“In the depth of winter, I finally learned that within me there lay an invincible summer.” –Albert Camus
When I was a child, my parents gave me the freedom to dream, create, and play by myself. Whether they understood the importance of unstructured outdoor play or just needed me to occupy myself, I appreciated the space.
One place I recall with fondness is a playground that was located near my dad’s old house in Georgia. There was a little metal merry-go-round we used for an unstructured game we called “flying monkeys,” which involved us seeing who could jump the farthest off it while it spun.
How to play flying monkeys:
1. Squat in the middle of a 1970s-era merry-go-round about the size of one of those Jazzercise trampolines.
2. Ask your friends to spin the merry-go-round as fast as they can.
3. When the spinners yell “GO!” attempt to stand. Fight the centripetal force pulling you back down to the center.
4. As you reach the edge, centrifugal force hurls you haphazardly off.
5. Dodge the metal animals that were meant to be sat upon and jump off the edge as far as you can.
If I’ve described it well, it sounds as impossible as it was. Most times we would either fall right away or attempt to jump and end up splayed off it halfway and need the spinners to perform an emergency stop. Regardless of the outcome, our end result would be to collapse in a heap of giggles.
After flying monkeys, we turned our attention to the surrounding wild. An impenetrable maze of kudzu vines and poison ivy ate the woods right up to the edge where the mower clipped them, but somehow the creek had been spared that sad fate, so we marched happily down to the water.
The creek was where our real adventures began. Sometimes we grabbed red clay from the shore and sculpted shapes. Eventually our works of art would harden into replicas of sandy red pea gravel at best, dried-up dog turds at worst. We jumped from bank to bank and waded in the cool, calf-deep water. When we tired of failing to catch water spiders, we wandered through the culvert to the shady unknown on the other side.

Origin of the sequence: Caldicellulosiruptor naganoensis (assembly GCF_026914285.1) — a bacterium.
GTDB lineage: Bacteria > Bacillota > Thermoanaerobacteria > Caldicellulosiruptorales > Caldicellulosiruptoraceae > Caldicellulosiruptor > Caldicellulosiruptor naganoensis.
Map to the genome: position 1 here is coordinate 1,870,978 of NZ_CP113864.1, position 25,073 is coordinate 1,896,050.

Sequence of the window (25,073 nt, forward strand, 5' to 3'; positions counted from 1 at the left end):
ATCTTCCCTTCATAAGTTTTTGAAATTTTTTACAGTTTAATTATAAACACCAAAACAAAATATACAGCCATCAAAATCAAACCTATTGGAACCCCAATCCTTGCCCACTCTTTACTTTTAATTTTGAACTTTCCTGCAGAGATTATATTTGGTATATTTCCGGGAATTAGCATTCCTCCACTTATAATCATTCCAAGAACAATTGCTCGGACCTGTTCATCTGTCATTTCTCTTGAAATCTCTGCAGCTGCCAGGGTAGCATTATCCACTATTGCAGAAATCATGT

The excitement and trepidation of stepping foot into the slimy tube is one I will not soon forget. I would relive it all—the fear, the peer pressure, the anticipation, and the exhilaration—in a heartbeat. I remember how much colder it felt to go from the blazing Georgia sun into the depths of the dank, goose-pimply tunnel. My toes hugged the metal rungs as I tiptoed through; it seemed like forever until we came out on the other side. Once through the culvert, we fed off the energy of having survived the gauntlet by exploring the stream further. I have no memory of what lay beyond the culvert; the thrill of adventure was the only reward I required.
Looking back, I can’t remember my dad ever checking up on us. I am particularly impressed with, and grateful for, his ability to let us go off on our own. I guess he figured we couldn’t get into that much trouble in our own neighborhood. It wasn’t like we were setting off on a 5-mile walk into the woods or anything, but it felt dangerous enough to me as a 10-year-old.
Although they cast a wide net for me, my parents were allowed to explore an even larger space as kids without hindrance or restriction. One of my dad’s best memories of childhood is riding his bike to school in the first grade, even crossing a busy four-way intersection on the journey, which is something even I couldn’t imagine doing as a latchkey kid.
Go back another generation and the independence extends even further. My grandmother recalls building a hut with her siblings—in the 1930s—in a vacant lot across the street from her house in Miami. Her parents let her spend the night in it as a young child, without a care for scorpions or fire ants, not to mention the strangers who might have lurked about.
When I look at the tiny circle of trust I have thus far granted my own children, it seems impossible to me that we ever gave kids such freedom. Thus, even as the circle continues to shrink, I am fighting to raise free-range kids, who with luck will get some semblance of the space and trust I was afforded.
I recently registered the kids for my childhood summer camp, where, for the past two summers, I have returned with them to be a counselor again. Thinking of those hot days to come is my optimistic activity for surviving the bitter cold of this endless New England winter. I’m sorry to say that in the near-decade between my stints as counselor, the scale has tipped toward helicoptering. Kids are now expected to report their exact location during any period of time labeled “free,” thus removing the sense of freedom from the equation. I expect the camp staff must have endured plenty of parent complaints; parents today expect they can keep tabs on their children 24/7, even at camp.
Not me. I love the idea of the kids being “lost” down in a mud pit or wandering a creek somewhere. Therefore, as a counselor, I test boundaries where I can. Even though it takes getting permission from three people, gathering a cell phone and wilderness emergency bag, and making a list of who’s going, I take groups of kids into the wild unknown for a creek adventure.
After all, to the kids it’s just as wild as when I went on such excursions 20-plus years ago. Maybe what they don’t know can’t burden them. After all, what happens at camp stays at camp.
This piece was originally published on Heirloom Mothering.